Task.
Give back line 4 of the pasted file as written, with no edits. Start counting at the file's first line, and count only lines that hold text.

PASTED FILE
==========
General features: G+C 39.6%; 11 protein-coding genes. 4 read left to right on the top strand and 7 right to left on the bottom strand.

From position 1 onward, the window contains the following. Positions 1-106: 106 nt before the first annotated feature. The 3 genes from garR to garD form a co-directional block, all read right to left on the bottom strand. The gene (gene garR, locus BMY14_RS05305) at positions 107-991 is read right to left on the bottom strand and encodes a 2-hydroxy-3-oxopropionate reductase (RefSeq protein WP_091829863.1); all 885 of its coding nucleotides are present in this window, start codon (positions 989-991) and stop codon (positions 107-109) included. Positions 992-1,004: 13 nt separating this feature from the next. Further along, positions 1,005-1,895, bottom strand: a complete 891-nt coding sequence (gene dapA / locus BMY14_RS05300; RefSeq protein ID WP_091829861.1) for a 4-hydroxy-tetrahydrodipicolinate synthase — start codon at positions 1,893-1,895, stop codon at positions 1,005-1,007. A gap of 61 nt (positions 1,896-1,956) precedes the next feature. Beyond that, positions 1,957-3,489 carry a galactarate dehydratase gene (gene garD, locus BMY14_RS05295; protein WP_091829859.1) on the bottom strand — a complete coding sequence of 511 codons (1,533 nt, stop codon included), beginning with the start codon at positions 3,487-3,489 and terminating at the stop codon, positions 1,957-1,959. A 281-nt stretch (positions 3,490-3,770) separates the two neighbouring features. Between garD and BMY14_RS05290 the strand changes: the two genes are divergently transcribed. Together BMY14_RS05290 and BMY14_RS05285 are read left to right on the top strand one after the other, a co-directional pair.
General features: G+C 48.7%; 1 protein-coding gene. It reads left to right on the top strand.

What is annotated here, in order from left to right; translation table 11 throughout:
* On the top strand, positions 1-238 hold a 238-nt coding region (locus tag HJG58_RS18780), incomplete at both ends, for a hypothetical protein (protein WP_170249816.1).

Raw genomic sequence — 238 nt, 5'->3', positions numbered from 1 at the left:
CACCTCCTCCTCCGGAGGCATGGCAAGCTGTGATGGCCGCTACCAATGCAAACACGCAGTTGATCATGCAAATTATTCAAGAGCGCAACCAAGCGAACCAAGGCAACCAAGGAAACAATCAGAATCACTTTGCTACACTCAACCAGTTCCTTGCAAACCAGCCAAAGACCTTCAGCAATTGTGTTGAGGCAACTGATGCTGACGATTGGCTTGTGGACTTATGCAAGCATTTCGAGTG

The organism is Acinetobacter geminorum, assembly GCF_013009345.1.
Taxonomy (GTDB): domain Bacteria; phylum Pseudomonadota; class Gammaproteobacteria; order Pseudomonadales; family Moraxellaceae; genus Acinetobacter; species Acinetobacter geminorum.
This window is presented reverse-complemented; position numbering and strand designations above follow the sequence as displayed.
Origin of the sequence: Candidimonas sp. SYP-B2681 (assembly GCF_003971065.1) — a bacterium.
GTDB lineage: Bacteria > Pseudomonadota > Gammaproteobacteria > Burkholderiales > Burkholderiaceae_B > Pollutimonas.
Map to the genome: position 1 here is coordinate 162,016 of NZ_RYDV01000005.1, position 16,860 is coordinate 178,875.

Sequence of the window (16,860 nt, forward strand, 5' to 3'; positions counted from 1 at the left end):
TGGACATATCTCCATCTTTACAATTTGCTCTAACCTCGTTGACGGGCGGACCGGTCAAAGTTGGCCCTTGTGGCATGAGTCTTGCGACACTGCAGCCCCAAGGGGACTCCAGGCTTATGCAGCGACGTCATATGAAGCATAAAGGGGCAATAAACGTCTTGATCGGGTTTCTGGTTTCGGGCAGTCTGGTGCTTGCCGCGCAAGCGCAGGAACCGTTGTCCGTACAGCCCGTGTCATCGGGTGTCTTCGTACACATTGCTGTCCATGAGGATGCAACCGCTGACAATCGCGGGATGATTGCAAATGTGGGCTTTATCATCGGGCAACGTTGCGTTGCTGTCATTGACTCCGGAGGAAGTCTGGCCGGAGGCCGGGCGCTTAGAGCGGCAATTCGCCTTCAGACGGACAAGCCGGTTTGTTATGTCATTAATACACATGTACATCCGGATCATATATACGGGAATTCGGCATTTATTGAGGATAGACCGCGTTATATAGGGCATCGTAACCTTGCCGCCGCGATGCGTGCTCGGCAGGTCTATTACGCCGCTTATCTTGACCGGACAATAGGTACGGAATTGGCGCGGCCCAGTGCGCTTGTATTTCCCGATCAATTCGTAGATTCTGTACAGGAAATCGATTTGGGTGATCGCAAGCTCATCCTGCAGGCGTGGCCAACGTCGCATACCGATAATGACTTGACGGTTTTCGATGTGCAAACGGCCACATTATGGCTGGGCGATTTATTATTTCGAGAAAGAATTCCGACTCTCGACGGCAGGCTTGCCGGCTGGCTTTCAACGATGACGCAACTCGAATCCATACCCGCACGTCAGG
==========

What is annotated here, in order from left to right; translation table 11 throughout: